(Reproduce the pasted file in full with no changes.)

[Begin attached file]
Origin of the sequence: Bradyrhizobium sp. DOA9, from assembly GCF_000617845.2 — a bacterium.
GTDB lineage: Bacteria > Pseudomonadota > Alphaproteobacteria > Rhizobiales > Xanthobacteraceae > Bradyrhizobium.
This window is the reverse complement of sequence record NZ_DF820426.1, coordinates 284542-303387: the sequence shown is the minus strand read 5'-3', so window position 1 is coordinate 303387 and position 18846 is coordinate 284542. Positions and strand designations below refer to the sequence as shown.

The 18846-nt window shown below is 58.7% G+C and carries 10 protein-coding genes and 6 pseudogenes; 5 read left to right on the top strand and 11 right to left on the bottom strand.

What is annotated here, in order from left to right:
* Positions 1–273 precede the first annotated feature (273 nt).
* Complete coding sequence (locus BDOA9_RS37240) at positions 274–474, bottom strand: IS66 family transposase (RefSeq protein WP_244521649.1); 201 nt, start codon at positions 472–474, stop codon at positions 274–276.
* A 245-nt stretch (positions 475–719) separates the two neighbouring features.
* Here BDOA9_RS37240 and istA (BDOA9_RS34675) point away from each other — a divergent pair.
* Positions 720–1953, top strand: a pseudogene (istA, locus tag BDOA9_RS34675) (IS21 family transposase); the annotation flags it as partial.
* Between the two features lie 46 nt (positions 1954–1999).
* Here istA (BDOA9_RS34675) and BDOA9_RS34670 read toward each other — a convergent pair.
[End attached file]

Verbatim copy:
Origin of the sequence: Bradyrhizobium sp. DOA9, from assembly GCF_000617845.2 — a bacterium.
GTDB lineage: Bacteria > Pseudomonadota > Alphaproteobacteria > Rhizobiales > Xanthobacteraceae > Bradyrhizobium.
This window is the reverse complement of sequence record NZ_DF820426.1, coordinates 284542-303387: the sequence shown is the minus strand read 5'-3', so window position 1 is coordinate 303387 and position 18846 is coordinate 284542. Positions and strand designations below refer to the sequence as shown.

The 18846-nt window shown below is 58.7% G+C and carries 10 protein-coding genes and 6 pseudogenes; 5 read left to right on the top strand and 11 right to left on the bottom strand.

What is annotated here, in order from left to right:
* Positions 1–273 precede the first annotated feature (273 nt).
* Complete coding sequence (locus BDOA9_RS37240) at positions 274–474, bottom strand: IS66 family transposase (RefSeq protein WP_244521649.1); 201 nt, start codon at positions 472–474, stop codon at positions 274–276.
* A 245-nt stretch (positions 475–719) separates the two neighbouring features.
* Here BDOA9_RS37240 and istA (BDOA9_RS34675) point away from each other — a divergent pair.
* Positions 720–1953, top strand: a pseudogene (istA, locus tag BDOA9_RS34675) (IS21 family transposase); the annotation flags it as partial.
* Between the two features lie 46 nt (positions 1954–1999).
* Here istA (BDOA9_RS34675) and BDOA9_RS34670 read toward each other — a convergent pair.